KUALA LUMPUR, Nov 2 ― Fugitive financier Low Taek Jho today maintained his innocence after being hit with multiple counts of bribery and conspiring to embezzle and launder billions of dollars of funds from the 1Malaysia Development Berhad (1MDB) in a U.S. federal court yesterday.
Also unsealed yesterday in federal court in the Eastern District of NY was the guilty plea of Tim Leissner, the former South-east Asia Chairman and participating managing director of the Financial Institution, to a two-count criminal information charging Leissner with conspiring to launder money and conspiring to violate the FCPA by both paying bribes to various Malaysian and Abu Dhabi officials and circumventing the internal accounting controls of the Financial Institution while he was employed by it.
While US prosecutors have previously filed civil asset forfeiture suits for assets allegedly bought with some of the stolen funds, these are the first criminal charges the Justice Department has brought against individuals in the case under the Foreign Corrupt Practices Act, a federal law targeting official bribery overseas.
The criminal charges are the first to be brought by USA authorities over the vast, long-running scandal at 1Malaysia Development Berhad (1MDB).
Goldman Sachs, which garnered US$600 million in fees and revenues from three 1MDB bond transactions detailed in the indictments, has said previously it has received subpoenas and requests for information on the case from various governments and regulatory bodies.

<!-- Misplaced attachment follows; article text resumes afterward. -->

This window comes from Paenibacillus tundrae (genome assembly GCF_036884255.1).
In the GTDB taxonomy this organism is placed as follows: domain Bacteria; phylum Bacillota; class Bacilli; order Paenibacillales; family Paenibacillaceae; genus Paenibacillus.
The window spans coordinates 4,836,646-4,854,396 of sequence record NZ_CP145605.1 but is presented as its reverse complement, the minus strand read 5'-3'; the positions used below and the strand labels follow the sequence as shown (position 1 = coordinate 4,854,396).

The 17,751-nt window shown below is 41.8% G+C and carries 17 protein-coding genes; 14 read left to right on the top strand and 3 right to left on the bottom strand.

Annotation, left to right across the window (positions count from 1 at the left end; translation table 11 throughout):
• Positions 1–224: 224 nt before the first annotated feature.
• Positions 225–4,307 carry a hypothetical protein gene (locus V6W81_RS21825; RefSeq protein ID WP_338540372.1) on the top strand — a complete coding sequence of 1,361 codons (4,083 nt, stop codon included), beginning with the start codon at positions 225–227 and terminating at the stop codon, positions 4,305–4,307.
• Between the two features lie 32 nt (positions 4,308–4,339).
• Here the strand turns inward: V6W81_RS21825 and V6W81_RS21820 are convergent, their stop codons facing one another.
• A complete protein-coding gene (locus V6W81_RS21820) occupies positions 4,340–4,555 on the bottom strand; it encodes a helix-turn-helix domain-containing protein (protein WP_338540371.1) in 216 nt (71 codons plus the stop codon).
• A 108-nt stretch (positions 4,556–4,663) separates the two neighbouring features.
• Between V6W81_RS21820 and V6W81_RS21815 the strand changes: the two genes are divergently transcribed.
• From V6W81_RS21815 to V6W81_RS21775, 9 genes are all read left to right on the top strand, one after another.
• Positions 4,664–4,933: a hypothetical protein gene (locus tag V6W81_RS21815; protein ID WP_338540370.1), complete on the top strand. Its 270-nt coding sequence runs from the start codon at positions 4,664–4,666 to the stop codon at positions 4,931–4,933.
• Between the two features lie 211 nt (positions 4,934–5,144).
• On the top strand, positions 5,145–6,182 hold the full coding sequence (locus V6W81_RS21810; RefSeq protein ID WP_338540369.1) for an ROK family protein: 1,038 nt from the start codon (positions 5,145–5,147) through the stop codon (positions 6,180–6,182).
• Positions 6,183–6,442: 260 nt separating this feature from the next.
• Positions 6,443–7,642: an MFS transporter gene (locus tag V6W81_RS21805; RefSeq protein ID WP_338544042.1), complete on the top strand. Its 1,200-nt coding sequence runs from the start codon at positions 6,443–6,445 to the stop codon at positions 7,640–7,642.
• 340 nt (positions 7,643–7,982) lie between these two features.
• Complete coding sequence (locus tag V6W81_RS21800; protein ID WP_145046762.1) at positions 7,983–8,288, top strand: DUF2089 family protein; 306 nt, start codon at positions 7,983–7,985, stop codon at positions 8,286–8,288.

The unidentified co-conspirator is Andrea Vella, according to two people familiar with the matter who spoke on the condition of anonymity because they were not authorized to speak publicly. However, between then and 2014, about $4.5 billion was allegedly embezzled from the fund. Another bank official, Ng Chong Hwa, 51, also known as Roger Ng, was arrested earlier on Thursday in Malaysia, prosecutors said.
Trump escalates threats against migrant caravan
The trip could be twice as long if the migrants head for the Tijuana-San Diego frontier, as another caravan did earlier this year. He said the caravans was "different" than those seen by the United States in the past, adding that they were better organized.
The funds were intended "for the benefit of the Malaysian people" but more than US$2.7 billion went to kickbacks and bribes, according to the charges.
United States authorities have previously filed civil suits aimed at recovering luxury goods, cash and other items allegedly purchased with money from the fund.
Some of those allegations were described in civil forfeiture complaints filed by federal prosecutors in Los Angeles a year ago. The new Prime Minister, Mahathir Mohamad, has moved quickly to investigate the alleged theft of billions of dollars from the investment fund, which was created under Mr. Najib. It relied primarily on debt to fund investment and economic development projects and was overseen by senior Malaysian government officials, according to court records.
Ng was also indicted for conspiring to violate the internal controls at Goldman Sachs, which underwrote about US$6.5 billion in bonds issued by 1MDB, the United States government said.
Since the election, Malaysian authorities have brought 38 charges against Najib. When the banks questioned large money transfers, the conspirators used fake business documents to address their concerns, the department says. The firm has said it was co-operating with the investigation. It has seized 240 million Singapore dollars ($180 million) of property and cash and says about half of that belonged to Low and his immediate family. A representative for Mr.
Mr. Leissner, who worked closely with the Malaysian fund, had been in plea talks with federal prosecutor for some time. It was not immediately clear who is representing Ng.